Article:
Anti-mitochondrial antibody

Anti-thyroglobulin antibody

Antistreptolysin-O

Anti-smooth muscle antibody

Anti-nuclear antibody

Anti-DNA antibody

Anti-HIV antibody,

Elevated IgE

Hemophilia (or other coagulation factor deficient plasma)

Heterophile antibody

Lyme Disease

Syphilis

If upon investigation, an establishment is collecting product from donors with other disease state without approval, inform HFM-370. Report the disposition of such plasma. Distribution records should only document interstate shipment of plasma for which there is specific CBER approval. Direct questions regarding disease state collection programs and products to CBER, Division of Blood Applications (HFM-370), at 301-827-3524. Currently, CBER identifies the collection of acceptable disease state plasma in a license supplement.

Disease Associated: CBER uses a Draft Reviewer Guidance document, Disease Associated Antibody Collection Program, dated October 17, 1995, to review disease associated antibody submissions. Refer to that document or the most current guidance for more details about this program.

Donors that participate in a disease associated antibody collection program should meet all required and recommended Source Plasma donor suitability criteria. The discovery of a pre-existing IgG antibody as listed below does not prevent the donor from returning to normal Source Plasma collection if the antibody is no longer desired. CBER reviews these programs in the annual report and approves the specific product labels. Disease associated or other antibodies include:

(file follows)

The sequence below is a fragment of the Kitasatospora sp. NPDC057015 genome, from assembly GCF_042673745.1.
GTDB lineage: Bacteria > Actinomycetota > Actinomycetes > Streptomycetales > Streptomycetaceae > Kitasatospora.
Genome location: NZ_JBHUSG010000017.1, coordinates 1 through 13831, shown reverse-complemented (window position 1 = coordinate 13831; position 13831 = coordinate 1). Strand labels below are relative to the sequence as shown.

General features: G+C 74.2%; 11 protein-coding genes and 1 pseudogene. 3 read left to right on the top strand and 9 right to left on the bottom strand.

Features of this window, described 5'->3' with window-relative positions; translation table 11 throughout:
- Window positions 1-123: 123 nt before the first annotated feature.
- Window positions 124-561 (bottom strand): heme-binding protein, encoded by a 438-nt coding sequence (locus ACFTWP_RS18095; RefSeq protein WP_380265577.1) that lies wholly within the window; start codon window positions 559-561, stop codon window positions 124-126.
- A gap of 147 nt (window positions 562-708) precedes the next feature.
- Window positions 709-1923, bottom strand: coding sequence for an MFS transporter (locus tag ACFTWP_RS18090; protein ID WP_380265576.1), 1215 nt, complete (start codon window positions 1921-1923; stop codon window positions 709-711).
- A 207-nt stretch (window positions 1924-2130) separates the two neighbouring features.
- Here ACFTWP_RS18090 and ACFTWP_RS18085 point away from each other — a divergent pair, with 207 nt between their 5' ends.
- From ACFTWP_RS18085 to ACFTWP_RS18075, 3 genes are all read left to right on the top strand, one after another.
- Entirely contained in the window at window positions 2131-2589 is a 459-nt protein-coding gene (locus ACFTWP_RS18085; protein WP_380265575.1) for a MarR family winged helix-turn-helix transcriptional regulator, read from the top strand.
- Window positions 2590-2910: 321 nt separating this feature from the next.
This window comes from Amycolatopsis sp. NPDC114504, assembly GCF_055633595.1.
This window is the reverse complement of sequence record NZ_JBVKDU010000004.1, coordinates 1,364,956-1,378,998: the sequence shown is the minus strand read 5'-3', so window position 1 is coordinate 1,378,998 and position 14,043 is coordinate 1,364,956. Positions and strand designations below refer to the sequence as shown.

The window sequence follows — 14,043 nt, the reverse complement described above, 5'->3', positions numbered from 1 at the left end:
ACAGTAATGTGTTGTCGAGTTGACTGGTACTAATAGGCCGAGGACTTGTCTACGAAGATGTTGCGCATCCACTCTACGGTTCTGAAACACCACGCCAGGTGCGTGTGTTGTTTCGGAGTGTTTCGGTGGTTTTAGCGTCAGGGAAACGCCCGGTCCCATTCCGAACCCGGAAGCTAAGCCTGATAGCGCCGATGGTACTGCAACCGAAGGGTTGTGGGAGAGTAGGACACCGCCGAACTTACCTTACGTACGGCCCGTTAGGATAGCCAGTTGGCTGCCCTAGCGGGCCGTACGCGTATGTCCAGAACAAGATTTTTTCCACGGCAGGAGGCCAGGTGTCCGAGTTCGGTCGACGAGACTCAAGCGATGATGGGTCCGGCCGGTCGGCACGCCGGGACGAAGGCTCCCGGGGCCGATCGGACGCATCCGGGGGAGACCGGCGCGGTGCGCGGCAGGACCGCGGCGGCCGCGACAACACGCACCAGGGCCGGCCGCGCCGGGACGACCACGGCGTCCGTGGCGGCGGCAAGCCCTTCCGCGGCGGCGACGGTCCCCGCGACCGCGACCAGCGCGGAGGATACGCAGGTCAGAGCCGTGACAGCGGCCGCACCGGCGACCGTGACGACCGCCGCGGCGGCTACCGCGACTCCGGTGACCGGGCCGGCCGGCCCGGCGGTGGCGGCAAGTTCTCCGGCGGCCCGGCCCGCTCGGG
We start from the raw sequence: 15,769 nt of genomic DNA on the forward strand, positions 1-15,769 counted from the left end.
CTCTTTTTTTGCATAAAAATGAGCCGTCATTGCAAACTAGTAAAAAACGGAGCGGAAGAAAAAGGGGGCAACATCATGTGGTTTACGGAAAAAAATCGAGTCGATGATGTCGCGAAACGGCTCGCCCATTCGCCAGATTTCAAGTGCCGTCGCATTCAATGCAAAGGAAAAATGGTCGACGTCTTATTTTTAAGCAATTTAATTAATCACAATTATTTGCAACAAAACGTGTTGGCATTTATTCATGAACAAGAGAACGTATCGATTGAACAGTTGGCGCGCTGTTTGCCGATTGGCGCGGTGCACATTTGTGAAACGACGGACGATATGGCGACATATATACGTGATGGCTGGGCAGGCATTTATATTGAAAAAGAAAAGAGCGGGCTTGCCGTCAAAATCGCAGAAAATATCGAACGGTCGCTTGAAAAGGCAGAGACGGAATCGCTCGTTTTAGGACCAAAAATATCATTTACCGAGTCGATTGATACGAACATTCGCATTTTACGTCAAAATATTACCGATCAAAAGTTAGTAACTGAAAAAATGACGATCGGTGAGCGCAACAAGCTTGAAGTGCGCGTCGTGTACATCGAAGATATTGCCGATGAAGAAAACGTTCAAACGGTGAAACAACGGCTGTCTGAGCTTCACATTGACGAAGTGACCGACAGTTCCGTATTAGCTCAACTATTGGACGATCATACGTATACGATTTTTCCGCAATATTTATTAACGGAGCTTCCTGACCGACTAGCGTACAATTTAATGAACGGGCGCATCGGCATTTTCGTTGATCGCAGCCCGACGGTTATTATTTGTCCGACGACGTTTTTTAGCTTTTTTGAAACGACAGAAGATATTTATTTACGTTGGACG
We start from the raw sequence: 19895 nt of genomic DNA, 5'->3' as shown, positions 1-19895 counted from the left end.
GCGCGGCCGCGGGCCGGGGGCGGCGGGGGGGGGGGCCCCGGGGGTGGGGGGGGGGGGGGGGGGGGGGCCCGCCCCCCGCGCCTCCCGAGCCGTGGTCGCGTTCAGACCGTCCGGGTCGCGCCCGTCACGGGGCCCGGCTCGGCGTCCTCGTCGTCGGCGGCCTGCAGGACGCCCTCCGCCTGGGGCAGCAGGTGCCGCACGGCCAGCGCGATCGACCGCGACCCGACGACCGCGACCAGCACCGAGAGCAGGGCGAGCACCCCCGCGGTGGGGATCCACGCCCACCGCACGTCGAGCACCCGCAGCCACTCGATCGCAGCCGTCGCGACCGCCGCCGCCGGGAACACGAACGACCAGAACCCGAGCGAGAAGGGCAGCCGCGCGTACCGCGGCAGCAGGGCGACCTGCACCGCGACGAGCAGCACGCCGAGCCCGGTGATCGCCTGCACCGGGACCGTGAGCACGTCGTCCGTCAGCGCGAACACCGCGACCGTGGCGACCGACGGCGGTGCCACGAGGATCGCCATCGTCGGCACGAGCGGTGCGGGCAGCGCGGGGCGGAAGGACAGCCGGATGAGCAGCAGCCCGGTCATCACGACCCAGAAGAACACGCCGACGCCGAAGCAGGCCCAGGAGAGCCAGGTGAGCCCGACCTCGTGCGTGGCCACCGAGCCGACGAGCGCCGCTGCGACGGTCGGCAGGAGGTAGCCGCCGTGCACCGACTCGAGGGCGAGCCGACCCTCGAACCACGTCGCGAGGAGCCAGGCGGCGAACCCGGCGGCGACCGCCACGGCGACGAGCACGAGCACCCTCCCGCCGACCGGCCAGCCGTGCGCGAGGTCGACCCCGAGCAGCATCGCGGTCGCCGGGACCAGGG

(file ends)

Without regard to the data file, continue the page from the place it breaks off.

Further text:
C- Reactive Protein

Chlamydia

Coccidioidomycosis

Cytomegalovirus (CMV)

HLA or RBC antibody

Hemophilus influenza antibody

Hepatitis A (Anti-HAV)

Hepatitis B (Anti-HBs)

Hepatitis B Core (Anti-HBc)

[if donor also has Anti-HBs]

Histoplasmosis

Herpes Types I or II

Mononucleosis (Epstein Barr)

Mumps

Pseudomonas

Respiratory Syncytial Virus (RSV)

Rubeola

Rubella

Toxoplasmosis

Varicella Zoster

COLLECTION FROM "HIGH RISK" DONORS

Under certain circumstances, plasma may be collected from donors with positive viral marker tests. These units may be used in research or for invitro tests or for use in the development of therapeutic products. "Guideline for Collection of Blood or Blood Products from Donors with Positive Tests for Infectious Disease Markers ("High Risk" Donors)," was issued October 26, 1989, and "Revision to 26 October 1989 Guideline for Collection of Blood or Blood Products from Donors with Positive Tests for Infectious Disease Markers ("High Risk" Donors)," was issued April 17, 1991. Refer to these CBER memoranda for donor qualifications, laboratory testing, collection, and labeling. SOPs must [21 CFR 606.100] be CBER approved.

SOURCE LEUKOCYTES

Some establishments may have received approval for automated collection of Source Leukocytes in accordance with the"Guidelines For The Collection Of Human Leukocytes For Further Manufacturing," dated January 28, 1981.

Donors should meet the criteria for whole blood donation, 21 CFR 640.3, or for plasmapheresis donation, 21 CFR 640.63, as appropriate. Collection of Source Leukocytes may not occur more frequently than once in 2 days and twice in 7 days and should not exceed collection of 32 units of Source Leukocytes per year from an individual donor.